A security guard stands in front of windmills used to generate energy in Shanghai November 28, 2011.
The investment will create over 13 million jobs in the sector, the National Energy Administration (NEA) said in a blueprint document that lays out its plan to develop the nation's energy sector during the five-year 2016 to 2020 period.
The NEA said installed renewable power capacity including wind, hydro, solar and nuclear power will contribute to about half of new electricity generation by 2020.
The agency did not disclose more details on where the funds, which equate to about $72 billion each year, would be spent.
Still, the investment reflects Beijing's continued focus on curbing the use of fossil fuels, which have fostered the country's economic growth over the past decade, as it ramps up its war on pollution.
Last month, the National Development and Reform Commission (NDRC), the country's economic planner, said in its own five-year plan, that solar power will receive 1 trillion yuan of spending, as the country seeks to boost capacity by five times. That's equivalent to about 1,000 major solar power plants, according to experts' estimates.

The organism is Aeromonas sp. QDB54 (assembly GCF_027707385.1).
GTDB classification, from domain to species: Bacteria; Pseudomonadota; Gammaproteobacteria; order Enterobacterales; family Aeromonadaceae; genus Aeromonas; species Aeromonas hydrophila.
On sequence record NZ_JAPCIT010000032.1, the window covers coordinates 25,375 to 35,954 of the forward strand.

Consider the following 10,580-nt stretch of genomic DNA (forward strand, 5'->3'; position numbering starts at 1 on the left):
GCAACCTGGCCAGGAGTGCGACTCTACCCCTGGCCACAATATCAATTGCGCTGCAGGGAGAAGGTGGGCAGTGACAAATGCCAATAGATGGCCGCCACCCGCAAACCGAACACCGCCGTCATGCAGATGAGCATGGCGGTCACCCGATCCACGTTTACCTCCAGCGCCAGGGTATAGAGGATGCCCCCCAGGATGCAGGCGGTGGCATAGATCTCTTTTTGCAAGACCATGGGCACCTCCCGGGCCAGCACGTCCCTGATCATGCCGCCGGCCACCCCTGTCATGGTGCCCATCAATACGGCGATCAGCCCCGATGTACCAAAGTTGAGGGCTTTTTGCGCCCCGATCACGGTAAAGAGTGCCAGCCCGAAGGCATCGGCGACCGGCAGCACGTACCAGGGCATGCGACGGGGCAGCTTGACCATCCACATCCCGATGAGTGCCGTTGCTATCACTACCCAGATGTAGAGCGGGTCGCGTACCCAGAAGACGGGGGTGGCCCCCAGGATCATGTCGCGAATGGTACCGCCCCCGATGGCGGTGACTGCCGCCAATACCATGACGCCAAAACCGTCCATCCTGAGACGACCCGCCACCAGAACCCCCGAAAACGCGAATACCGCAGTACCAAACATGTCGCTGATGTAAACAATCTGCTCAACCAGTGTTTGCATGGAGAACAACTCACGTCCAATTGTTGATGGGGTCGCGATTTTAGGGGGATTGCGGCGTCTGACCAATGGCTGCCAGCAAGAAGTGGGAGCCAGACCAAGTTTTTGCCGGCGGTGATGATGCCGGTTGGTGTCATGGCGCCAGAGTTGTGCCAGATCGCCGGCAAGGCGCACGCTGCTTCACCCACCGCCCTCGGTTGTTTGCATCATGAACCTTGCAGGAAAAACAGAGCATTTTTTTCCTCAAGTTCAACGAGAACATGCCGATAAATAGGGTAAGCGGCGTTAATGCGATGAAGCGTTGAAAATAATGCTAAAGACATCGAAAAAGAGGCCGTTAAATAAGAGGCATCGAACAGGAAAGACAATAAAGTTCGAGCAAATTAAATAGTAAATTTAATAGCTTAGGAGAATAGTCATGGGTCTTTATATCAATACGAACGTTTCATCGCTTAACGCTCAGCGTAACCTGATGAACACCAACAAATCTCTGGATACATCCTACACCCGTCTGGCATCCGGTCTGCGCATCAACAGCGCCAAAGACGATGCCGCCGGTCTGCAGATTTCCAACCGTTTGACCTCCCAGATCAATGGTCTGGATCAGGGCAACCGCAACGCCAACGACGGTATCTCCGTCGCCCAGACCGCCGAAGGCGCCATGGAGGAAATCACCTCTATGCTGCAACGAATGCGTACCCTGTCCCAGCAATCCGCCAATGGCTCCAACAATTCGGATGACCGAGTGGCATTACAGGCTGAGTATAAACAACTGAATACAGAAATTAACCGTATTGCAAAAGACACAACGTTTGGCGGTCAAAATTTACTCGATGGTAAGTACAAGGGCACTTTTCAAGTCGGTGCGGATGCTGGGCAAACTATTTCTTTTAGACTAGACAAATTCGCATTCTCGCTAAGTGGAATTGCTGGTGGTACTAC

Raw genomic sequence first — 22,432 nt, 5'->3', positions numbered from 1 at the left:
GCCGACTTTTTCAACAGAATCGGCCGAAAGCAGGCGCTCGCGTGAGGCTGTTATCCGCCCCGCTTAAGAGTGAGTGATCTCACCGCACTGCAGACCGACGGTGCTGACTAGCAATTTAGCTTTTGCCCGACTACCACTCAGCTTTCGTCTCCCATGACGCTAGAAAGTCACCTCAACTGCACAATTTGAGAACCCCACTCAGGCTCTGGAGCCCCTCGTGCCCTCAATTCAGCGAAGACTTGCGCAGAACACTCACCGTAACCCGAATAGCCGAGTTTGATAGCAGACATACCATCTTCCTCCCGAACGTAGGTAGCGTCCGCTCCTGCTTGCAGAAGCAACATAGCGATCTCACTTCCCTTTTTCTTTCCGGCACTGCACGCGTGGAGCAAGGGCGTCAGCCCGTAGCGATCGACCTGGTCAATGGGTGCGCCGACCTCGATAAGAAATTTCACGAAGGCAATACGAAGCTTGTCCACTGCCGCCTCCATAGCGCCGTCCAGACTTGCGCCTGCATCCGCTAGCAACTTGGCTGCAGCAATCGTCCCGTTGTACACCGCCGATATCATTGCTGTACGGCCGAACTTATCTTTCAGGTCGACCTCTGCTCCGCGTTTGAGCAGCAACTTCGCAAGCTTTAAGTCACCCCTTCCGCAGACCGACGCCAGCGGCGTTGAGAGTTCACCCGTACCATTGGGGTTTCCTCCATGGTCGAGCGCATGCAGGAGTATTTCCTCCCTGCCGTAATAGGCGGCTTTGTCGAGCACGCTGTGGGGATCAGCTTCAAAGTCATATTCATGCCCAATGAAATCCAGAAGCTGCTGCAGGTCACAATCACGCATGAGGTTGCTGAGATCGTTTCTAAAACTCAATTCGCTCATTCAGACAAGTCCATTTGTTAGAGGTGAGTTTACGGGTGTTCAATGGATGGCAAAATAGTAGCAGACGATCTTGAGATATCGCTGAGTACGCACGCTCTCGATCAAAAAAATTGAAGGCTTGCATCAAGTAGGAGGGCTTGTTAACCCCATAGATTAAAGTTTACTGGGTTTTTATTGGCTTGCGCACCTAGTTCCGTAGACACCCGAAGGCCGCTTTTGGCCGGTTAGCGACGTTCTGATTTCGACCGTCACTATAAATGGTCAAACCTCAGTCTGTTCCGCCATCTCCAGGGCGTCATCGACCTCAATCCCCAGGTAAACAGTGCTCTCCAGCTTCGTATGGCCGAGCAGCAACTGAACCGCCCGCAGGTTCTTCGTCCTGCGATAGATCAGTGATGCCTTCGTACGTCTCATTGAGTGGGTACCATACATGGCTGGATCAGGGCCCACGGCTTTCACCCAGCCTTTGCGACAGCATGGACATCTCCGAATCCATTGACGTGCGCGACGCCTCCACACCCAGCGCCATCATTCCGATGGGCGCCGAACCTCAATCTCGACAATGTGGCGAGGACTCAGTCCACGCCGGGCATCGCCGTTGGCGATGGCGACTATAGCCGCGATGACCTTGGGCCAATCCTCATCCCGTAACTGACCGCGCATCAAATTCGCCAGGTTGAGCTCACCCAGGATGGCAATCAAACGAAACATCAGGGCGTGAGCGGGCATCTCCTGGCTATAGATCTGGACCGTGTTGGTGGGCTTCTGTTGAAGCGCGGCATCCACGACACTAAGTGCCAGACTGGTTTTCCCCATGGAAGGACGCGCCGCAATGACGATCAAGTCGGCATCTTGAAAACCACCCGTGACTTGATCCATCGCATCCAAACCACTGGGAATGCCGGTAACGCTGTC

The spending comes as the cost of building large-scale solar plants has dropped by as much as 40 percent since 2010. China became the world's top solar generator last year.
"The government may exceed these targets because there are more investment opportunities in the sector as costs go down," said Steven Han, renewable analyst with securities firm Shenyin Wanguo.
Some 700 billion yuan will go towards wind farms, 500 billion to hydro power with tidal and geothermal getting the rest, the NDRC said.
The NEA's job creation forecast differs from the NDRC's in December that said it expected an additional 3 million jobs, bringing the total in the sector to 13 million by 2020.
Concerns about the social and economic costs of China's air pollution have increased as the northern parts of the country, including the capital Beijing, have battled a weeks-long bout of hazardous smog.
Illustrating the enormity of the challenge, the NEA repeated on Thursday that renewables will still only account for just 15 percent of overall energy consumption by 2020, equivalent to 580 million tonnes of coal.
More than half of the nation's installed power capacity will still be fueled by coal over the same period.